Fruit flies with better sex lives live longer than their frustrated counterparts, according to research conducted at the University of Michigan. The study, published in the journal Science, looked at male flies that perceived sexual interest from females only to be denied. The sexually frustrated flies lived shorter lives.
A new device that can detect a person's risk of blood infection in minutes has been created by scientists. In the study, conducted by researchers from Massachusetts General Hospital, scientists created a silicone-based device that measures neutrophils-a type of white blood cell that are the body's "first line of defense against infection," migrating from the blood to tissues at risk of infection.
A new study has found that men with elevated levels of testosterone have a higher mortality rate than those with average levels. In the study, conducted at the University of Western Australia, researchers measured the testosterone and DHT levels of 3,690 men aged between 70 to 89 in Perth over a three-year period.
Sleeplessness may lead to higher death rates in men, according to research conducted at Brigham and Women's Hospital. The study, published in the journal Circulation, followed more than 23,000 men in the Health Professionals Follow-Up Study who self-reported insomnia symptoms for a period of six years.
A recent study is showing that there is no association between age-related macular degeneration and dementia, otherwise known as Alzheimer's disease. One of the major correlations between the two diseases is that they both occur with older individuals. "Controversy has surrounded whether these two conditions may be associated or not."
Bi-sexual men may be no more likely to acquire HIV then heterosexual men, according to a new study from researchers at the University of Pittsburgh. For the study, the researchers reviewed data from 3,000 previous HIV studies. They found while bi-sexual men were only 40 percent as likely to acquire HIV as homosexual men, they were no more likely to be affected by the disease as straight men.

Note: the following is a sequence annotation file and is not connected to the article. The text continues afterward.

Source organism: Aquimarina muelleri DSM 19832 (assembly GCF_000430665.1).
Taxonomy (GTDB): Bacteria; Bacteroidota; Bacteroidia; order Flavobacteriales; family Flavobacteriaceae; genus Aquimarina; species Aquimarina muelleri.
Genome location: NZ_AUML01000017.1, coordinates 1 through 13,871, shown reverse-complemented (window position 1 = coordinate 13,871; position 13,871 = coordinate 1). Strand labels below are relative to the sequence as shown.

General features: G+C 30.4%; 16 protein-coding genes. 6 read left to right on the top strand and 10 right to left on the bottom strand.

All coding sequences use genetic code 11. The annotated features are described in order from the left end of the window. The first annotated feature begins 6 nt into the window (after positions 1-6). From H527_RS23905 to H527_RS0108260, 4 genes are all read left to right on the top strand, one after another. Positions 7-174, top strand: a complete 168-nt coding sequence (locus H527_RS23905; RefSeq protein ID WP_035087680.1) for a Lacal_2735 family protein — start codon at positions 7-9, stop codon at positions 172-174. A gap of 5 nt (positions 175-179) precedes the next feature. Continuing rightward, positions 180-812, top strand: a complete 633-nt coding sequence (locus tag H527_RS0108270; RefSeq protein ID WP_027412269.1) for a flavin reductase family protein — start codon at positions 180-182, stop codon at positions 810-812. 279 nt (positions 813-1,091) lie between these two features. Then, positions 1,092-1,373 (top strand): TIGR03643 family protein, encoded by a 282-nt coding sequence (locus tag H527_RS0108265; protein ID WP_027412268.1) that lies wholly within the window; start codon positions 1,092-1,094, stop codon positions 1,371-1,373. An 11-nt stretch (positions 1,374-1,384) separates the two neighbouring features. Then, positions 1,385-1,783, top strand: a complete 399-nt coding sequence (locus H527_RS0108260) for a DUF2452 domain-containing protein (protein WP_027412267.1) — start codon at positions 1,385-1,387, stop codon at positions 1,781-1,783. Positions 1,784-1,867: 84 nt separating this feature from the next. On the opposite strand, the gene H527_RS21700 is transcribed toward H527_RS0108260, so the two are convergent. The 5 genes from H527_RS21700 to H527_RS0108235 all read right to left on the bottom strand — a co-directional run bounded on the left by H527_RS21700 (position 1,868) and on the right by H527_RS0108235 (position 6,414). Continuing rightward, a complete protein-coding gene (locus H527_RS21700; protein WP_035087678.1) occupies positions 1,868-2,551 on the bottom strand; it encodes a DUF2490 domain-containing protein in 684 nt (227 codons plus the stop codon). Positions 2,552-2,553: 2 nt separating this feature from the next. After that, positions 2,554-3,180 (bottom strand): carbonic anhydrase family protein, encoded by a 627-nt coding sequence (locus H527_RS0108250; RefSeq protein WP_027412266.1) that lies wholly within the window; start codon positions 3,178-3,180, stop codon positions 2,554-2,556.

Those who have previously been tortured may suffer chronic pain for years to come, according to a new study from researchers at the University of Tel Aviv. For the study the researchers examined 104 Israeli army veterans who had fought in the 1973 Yom Kipur War. Each of the vets were exposed to minor pain sensations including a finger prick with a nylon fiber.
Zebrafish may be more effective for identifying self-renewing tumor stem cells [TICs] in prostate cancer than traditional experimental models, according to research conducted at Rutgers Cancer Institute. The study, published in the journal, the Prostate, analyzed prostate cancer samples from patients diagnosed with the disease between 2008 and 2012 at the Institute.
Malaria cases in the U.S. have reached an all time high, with nearly 2,000 cases reported in 2011, according to a new report from the CDC. That number is the highest reported since 1971, and a 14% increase over the previous year. "In 2011, 1,925 malaria cases were reported in the United States," CDC said in a statement.
Teens who consume large amounts of chocolate may be slimmer on average, according to a new study from researchers at the Department of Medical Physiology in Granada University's School of Medicine. For the study the researchers polled a group of 1,458 teens between the ages of 12 and 17, asking them how much chocolate they had consumed within the last two days.
Men who receive therapy for testosterone deficiency may be putting themselves at a lower risk for cardiovascular disease, according to research conducted at the Boston University School of Medicine. The study, published in the International Journal of Clinical Practice, noted that testosterone treatment helps restore normal lipid profiles.
While walking with romantic partners, men are prone to slow their pace, according to research conducted at Seattle Pacific University. The study, published in PLOS ONE, had 22 participants circle a track under varying conditions. First, each subject walked the track alone, then with a significant other, and, finally, with friends of the same and opposite sex.